Updated July 31, 2022
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The Passport appeals to the more adventurous type looking for something with more off-road capability. If safety is important to you, the Passport checks that box. Size-wise it’s a capacious 5-passenger SUV that’s not as massive as larger 3-row crossover SUVs

If serious off-roading is more your thing, then something with a low-gear transfer case would be more appropriate. While the standard 20-inch wheels might look sporty and cool, they neither enhance the on-road driving experience or the off-road capabilities of the Passport

This model is completely new to Honda and looks to fill what they consider a gapingbetween the smaller CR-V and larger Pilot

The 2019 Honda Passport is a 2-row/5-passenger SUV that slots between the smaller CR-V and larger Pilot. Styled and equipped for a rugged, sportier customer, the Passport comes standard as a front-wheel-drive (FWD) crossover SUV with all-wheel drive (AWD) optional. The Passport sees many similarities with the larger, family-oriented Pilot, including Honda Sensing, Honda’s suite of safety features coming standard across all trims. Interior room is excellent, with creative storage options available. EPA estimates are competitive: front-wheel-drive models averaging 22 combined mpg and all-wheel drive, 21 mpg. A highly capable 3.5-liter V6 mated to a solid 9-speed automatic transmission powers the Passport. All-wheel-drive models feature an excellent torque-vectoring system with four traction modes that make for a highly capable crossover SUV

The 2019 Honda Passport carries a Manufacturer’s Suggested Retail Price (MSRP) starting at $31,990 for the Sport trim. For the loaded Elite, you’re looking at $43,680. While the base pricing is higher than most competitors, the Passport comes with more standard features than a lot of them. Get to the highest trim level and the Elite is comparable with the others in its set, like the Ford Edge and Nissan Murano. Do check KBB.com’s Fair Purchase Price to see what others in your area are paying for the new Passport. It’s still too early to predict the Passport’s long-term resale value, but that’s one of Honda’s calling cards, so we’d bet in this SUV’s favor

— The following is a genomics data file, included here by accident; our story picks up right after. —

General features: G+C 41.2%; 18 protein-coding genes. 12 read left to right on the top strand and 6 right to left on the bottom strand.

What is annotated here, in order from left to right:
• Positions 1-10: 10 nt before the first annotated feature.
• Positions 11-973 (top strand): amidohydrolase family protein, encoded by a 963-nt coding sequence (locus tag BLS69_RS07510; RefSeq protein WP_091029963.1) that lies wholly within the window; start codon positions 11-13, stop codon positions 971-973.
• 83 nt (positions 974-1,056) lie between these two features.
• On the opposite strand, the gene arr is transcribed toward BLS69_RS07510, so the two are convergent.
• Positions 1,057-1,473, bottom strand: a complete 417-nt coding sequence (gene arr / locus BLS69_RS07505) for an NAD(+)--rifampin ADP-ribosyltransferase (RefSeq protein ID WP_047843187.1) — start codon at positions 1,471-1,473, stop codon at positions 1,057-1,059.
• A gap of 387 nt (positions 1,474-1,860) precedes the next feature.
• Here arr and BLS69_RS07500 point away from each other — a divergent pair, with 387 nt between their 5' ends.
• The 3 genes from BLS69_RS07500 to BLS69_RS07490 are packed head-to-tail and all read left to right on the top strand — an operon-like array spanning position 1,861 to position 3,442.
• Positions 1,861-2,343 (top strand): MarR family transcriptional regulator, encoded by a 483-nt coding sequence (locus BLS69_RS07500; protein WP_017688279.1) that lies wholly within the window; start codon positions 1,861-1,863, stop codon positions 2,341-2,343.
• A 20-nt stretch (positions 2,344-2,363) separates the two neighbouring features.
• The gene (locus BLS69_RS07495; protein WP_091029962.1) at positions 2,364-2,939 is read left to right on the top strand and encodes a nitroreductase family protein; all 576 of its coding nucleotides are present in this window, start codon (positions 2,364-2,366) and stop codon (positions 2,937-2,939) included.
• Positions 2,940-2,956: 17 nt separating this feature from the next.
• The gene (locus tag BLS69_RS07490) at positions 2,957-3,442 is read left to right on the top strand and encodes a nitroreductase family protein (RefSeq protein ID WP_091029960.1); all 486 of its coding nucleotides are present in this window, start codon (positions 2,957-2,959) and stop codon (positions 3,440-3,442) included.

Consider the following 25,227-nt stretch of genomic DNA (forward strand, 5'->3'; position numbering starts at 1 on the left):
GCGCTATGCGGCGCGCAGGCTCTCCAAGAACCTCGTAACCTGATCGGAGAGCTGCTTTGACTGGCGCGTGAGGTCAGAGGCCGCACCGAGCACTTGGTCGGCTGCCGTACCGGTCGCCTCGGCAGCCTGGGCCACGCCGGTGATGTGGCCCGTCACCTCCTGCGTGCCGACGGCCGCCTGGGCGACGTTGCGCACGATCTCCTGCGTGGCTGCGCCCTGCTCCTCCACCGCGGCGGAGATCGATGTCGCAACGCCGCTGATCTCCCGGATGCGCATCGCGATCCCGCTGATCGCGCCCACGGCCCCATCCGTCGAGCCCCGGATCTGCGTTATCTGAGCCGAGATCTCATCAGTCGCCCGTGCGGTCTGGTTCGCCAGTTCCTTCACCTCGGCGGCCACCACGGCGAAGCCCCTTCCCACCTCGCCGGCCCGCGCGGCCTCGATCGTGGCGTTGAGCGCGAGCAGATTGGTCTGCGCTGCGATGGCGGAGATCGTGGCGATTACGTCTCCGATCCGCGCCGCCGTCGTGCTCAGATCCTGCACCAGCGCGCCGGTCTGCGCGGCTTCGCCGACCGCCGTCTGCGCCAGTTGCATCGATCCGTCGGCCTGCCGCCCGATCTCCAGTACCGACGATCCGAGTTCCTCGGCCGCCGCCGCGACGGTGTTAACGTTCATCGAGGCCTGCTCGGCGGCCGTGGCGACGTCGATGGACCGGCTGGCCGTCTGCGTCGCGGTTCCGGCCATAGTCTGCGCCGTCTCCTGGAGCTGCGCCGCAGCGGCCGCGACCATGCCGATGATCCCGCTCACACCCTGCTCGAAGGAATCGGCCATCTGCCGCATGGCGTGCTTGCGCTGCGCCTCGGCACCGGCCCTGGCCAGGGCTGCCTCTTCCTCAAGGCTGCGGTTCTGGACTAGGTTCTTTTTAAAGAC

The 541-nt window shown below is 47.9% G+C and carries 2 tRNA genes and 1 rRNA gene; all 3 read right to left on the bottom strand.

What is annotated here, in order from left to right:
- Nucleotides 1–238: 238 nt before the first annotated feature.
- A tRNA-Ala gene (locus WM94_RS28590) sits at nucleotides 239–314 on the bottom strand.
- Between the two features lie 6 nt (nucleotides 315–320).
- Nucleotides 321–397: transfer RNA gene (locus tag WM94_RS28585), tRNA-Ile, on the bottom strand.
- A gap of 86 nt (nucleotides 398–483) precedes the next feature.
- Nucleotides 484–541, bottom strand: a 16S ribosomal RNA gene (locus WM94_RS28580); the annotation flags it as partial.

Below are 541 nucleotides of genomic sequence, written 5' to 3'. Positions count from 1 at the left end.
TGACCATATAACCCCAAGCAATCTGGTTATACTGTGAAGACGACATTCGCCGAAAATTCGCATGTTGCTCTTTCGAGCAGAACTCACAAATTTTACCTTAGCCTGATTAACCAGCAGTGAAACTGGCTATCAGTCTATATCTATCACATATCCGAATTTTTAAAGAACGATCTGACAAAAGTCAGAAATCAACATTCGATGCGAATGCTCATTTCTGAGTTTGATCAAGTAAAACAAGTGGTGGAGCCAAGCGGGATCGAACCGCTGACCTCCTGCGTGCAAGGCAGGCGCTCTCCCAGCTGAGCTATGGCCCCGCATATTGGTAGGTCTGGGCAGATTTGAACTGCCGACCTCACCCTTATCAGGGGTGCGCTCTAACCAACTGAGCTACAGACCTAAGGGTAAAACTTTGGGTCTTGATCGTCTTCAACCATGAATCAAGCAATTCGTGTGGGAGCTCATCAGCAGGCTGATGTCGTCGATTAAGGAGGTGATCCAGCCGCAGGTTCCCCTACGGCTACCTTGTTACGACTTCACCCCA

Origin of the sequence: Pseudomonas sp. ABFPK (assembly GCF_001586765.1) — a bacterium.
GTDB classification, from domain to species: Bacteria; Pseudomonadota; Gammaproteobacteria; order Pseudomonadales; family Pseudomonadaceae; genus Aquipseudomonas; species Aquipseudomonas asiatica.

This spacious, reinforced unibody SUV comes with only one powertrain, a direct-injected 3.5-liter V6 that makes 280 horsepower and 262 lb-ft of torque. On the road, unlike those knobby-tired off-road beasts, the 2019 Honda Passport offers a quiet ride. The 9-speed automatic transmission is judicious and offers a pleasing and smooth ride. Shifts are well portioned, and power delivery, steady. The steering is a bit sportier than on the Pilot, precise and attentive. The cabin is quiet, and overall the driving experience of the Passport doesn’t offend in anyway

Thanks to a pretty sophisticated torque-vectoring AWD system with 4-mode Intelligent Traction Management, the 2019 Honda Passport has some robust off-road chops. This i-VTM4 system also comes on the Pilot, but with the Passport’s increased ride height and improved approach and departure angles it makes more sense and works harder on the smaller Passport. On unpaved roads and in rougher conditions like sand, mud or snow, the traction kicks in nicely and gets through a lot of tough terrain

Call the Passport’s interior storage space both creative and plentiful, up to 77.9 cubic feet of cargo space, more than competitors Ford Edge, Hyundai Santa Fe and Nissan Murano. In the rear under the cargo floor are optional plastic bins. It’s a perfect spot to stash valuables and gear, and the bins are removable so you can wash out all the funk and gain better access to the spare tire

The cockpit looks like a direct lift of the Pilot’s. It’s a well-designed cabin with a good balance of touch-screen and physical buttons for key functions such as volume and heat and air-conditioning controls. The base Sport trim on the 2019 Honda Passport comes standard with a 5-inch display monitor but on the higher EX-L, Touring and Elite trims that’s upgraded to an 8-inch touch screen with Apple CarPlay and Android Auto capability

While both the exterior and interior on the 2019 Honda Passport look similar to the Pilot, the Passport is six inches shorter with the same wheelbase, about an inch wider and rides almost an inch higher. Other major differences? A steeper back-window angle gives the rear a sportier look, and all the exterior sheet metal is different. It comes standard with 20-inch wheels and a sportier-looking face. It definitely looks more rugged and much better proportioned than a Pilot

While the 2019 Honda Passport looks similar to the Pilot, the proportions of the Passport work much better. It’s six inches shorter, losing size mostly from the rear, and an inch taller and wider for a more athletic stance

This active torque-vectoring system with 4-mode traction settings really delivers over terrain unexpected for a crossover SUV

Honda Sensing, Honda’s extensive suite of safety features, comes standard across all trims, as well as 20-inch wheels, which are normally upgrades on many models and not even optional on most base-model SUVs. Apple CarPlay and Android Auto come standard on all but the base Sport trim